Architect: Jun Aoki
Location: 
3-chōme-6-1 Ginza, Chuo City, Tōkyō-to 104-0061 (Google)
Year: 2013
Description: The new façade of Louis Vuitton Matsuya Ginza is inspired by the history of Ginza, the city that used to be known for its art deco design. Ginza was the entrance of Tokyo, adjacent to Shimbashi, from which the very first railway station of Japan stretched to the port. Based on Louis Vuitton’s damier, which is a repeated geometric pattern, the façade of Louis Vuitton Matsuya Ginza becomes a softer version of damier, whose delicacy and richness can be best appreciated at night when the lighting system is on. Read more here.


© Virginia Duran

16. Tokyo Tower
Architect: Tachū Naitō
Location: 
4 Chome-2-8 Shibakoen, Minato City, Tokyo 105-0011 (Google)
Year: 1958
Description: In 1953 Japan was trying to leave war and defeat behind, aiming to become a modern, peaceful and powerful nation. One of the key elements in the construction of this renewed Japanese society was going to be the spreading of mass media, starting with television. In February of that year, regular television broadcasting in Japan began and by the end of 1958, Tokyo Tower was finished and opened to the public as the world’s tallest freestanding tower at the time. Read more here.


© Virginia Duran

17. Shizuoka Press and Broadcasting Center
Architect: Kenzo Tange
Location: 
8-chōme-3-7 Ginza, Chuo City, Tōkyō-to 104-0061 (Google)
Year: 1967
Description: Built in 1967, the building was the first spatial realization of Tange’s Metabolist ideas encapsulating the concepts of  the new Metabolistic order in architecture and urban planning that prevailed in post-World War II Japan. The narrow, 189 square-meter, triangular site inspired Tange to design a vertical structure, consisting of a main infrastructural core, which could develop into an urban megastructure. A total of thirteen individual offices were arranged in five groups of two or three modules connected asymmetrically to the central beam. Balconies formed in the gaps between the clusters, allowing for future units to potentially be “plugged-in,” an idea which never materialized. Read more here.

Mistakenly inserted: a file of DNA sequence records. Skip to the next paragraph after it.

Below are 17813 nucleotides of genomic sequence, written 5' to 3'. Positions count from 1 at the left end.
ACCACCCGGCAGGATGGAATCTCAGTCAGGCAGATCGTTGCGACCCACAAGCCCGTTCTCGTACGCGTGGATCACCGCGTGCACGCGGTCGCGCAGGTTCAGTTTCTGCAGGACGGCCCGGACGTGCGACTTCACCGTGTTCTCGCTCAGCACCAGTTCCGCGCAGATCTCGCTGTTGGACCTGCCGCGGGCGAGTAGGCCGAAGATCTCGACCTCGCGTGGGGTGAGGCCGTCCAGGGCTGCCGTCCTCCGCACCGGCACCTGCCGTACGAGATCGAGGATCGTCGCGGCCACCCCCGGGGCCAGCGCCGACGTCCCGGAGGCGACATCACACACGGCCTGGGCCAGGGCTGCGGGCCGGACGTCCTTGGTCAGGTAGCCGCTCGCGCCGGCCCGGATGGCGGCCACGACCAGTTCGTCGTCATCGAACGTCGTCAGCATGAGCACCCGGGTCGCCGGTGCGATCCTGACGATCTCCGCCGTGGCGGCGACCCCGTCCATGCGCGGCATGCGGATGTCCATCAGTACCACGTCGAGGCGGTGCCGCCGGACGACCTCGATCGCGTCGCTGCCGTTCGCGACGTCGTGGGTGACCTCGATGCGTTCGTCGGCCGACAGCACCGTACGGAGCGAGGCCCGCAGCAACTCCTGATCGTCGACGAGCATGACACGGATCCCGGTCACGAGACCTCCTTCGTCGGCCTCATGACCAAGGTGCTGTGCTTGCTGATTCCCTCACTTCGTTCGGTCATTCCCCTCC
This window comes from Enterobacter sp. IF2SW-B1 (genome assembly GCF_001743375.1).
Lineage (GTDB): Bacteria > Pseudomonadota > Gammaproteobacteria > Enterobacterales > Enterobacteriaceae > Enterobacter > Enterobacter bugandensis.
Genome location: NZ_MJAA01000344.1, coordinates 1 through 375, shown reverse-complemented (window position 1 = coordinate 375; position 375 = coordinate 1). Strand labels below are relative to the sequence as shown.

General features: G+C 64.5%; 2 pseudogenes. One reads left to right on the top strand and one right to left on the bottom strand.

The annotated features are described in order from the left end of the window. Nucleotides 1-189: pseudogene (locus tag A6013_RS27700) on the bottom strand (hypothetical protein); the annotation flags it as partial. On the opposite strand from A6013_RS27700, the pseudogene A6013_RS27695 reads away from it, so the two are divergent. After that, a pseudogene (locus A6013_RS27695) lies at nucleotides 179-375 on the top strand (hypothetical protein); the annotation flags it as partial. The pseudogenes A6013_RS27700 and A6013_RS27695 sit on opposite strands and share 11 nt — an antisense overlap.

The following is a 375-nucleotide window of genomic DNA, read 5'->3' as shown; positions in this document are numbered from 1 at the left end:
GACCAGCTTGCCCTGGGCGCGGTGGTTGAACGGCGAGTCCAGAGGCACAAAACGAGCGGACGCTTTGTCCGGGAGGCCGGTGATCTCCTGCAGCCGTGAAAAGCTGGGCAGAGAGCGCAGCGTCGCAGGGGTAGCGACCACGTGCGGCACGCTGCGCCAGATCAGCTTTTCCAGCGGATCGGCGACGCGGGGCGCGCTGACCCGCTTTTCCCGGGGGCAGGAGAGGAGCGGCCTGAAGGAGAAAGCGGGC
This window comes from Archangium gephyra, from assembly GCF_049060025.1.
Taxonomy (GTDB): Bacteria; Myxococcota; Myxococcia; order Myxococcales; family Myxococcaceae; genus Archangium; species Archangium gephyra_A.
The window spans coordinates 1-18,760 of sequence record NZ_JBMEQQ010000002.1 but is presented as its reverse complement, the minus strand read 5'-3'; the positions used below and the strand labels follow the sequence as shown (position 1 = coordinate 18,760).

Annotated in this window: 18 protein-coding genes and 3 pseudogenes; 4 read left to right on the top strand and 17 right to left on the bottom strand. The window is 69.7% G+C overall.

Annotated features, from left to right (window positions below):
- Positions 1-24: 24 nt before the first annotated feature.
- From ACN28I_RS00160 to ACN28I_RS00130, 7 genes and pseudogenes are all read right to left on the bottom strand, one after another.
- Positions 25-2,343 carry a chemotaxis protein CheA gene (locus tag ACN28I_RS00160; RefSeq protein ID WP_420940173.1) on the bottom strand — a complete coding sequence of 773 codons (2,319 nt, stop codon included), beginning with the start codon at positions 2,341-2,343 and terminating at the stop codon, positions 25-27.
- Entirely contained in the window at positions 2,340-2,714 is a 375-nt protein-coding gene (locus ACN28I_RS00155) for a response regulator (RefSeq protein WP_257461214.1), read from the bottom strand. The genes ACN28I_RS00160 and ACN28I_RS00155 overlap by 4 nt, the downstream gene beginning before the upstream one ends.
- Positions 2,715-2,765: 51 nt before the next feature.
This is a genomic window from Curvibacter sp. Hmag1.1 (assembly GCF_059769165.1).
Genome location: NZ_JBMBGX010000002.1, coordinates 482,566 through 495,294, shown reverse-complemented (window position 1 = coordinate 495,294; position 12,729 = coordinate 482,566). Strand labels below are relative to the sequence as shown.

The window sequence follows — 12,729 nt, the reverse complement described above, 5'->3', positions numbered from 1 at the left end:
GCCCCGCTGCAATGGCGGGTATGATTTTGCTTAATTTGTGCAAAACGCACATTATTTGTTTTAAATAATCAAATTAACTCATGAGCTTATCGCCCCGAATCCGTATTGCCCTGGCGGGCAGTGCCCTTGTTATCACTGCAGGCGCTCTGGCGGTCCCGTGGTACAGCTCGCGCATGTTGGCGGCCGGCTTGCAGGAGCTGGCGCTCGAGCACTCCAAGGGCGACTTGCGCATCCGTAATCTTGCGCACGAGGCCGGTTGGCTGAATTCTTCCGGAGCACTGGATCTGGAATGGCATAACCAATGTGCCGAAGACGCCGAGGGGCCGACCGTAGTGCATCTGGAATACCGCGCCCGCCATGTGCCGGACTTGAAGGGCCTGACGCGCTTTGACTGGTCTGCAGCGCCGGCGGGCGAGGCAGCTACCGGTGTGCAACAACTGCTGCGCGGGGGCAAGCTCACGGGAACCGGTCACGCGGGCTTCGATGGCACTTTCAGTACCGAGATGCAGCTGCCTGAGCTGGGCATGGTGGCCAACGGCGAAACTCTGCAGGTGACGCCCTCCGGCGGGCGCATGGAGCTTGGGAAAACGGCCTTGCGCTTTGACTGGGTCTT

© Tokyobling

18. Iidabashi Oedo Line Station
Architect: Makoto Sei Watanabe
Location: 
1-chōme-9 Kōraku, Bunkyo City, Tōkyō-to 112-0004 (Google)
Year: 2000
Description: Iidabashi Station, a major interchange railway station, is the first built architectural work in the world generated by a computer program solving required conditions. The structure of the façade and the interior spaces were inspired by living plants and were created thanks to a complex algorithm taking into account multiple factors such as transit, density and time. Read more here.


19. Tokyo Skytree
Architect: Nikken Sekkei
Location: 
1 Chome-1-2 Oshiage, Sumida City, Tokyo 131-0045 (Google)
Year: 2012
Description: With a height of 634 meters, Tokyo Skytree is the tallest structure in Japan and the second tallest in the world at the time of its completion. This television broadcasting tower has become the capital’s landmark and it features a restaurant and observation deck on the top floors. A large shopping complex and an aquarium can be found at its base too. Read more here.


© Virginia Duran

20. Coach Omotesando Flagship
Architect: OMA
Location: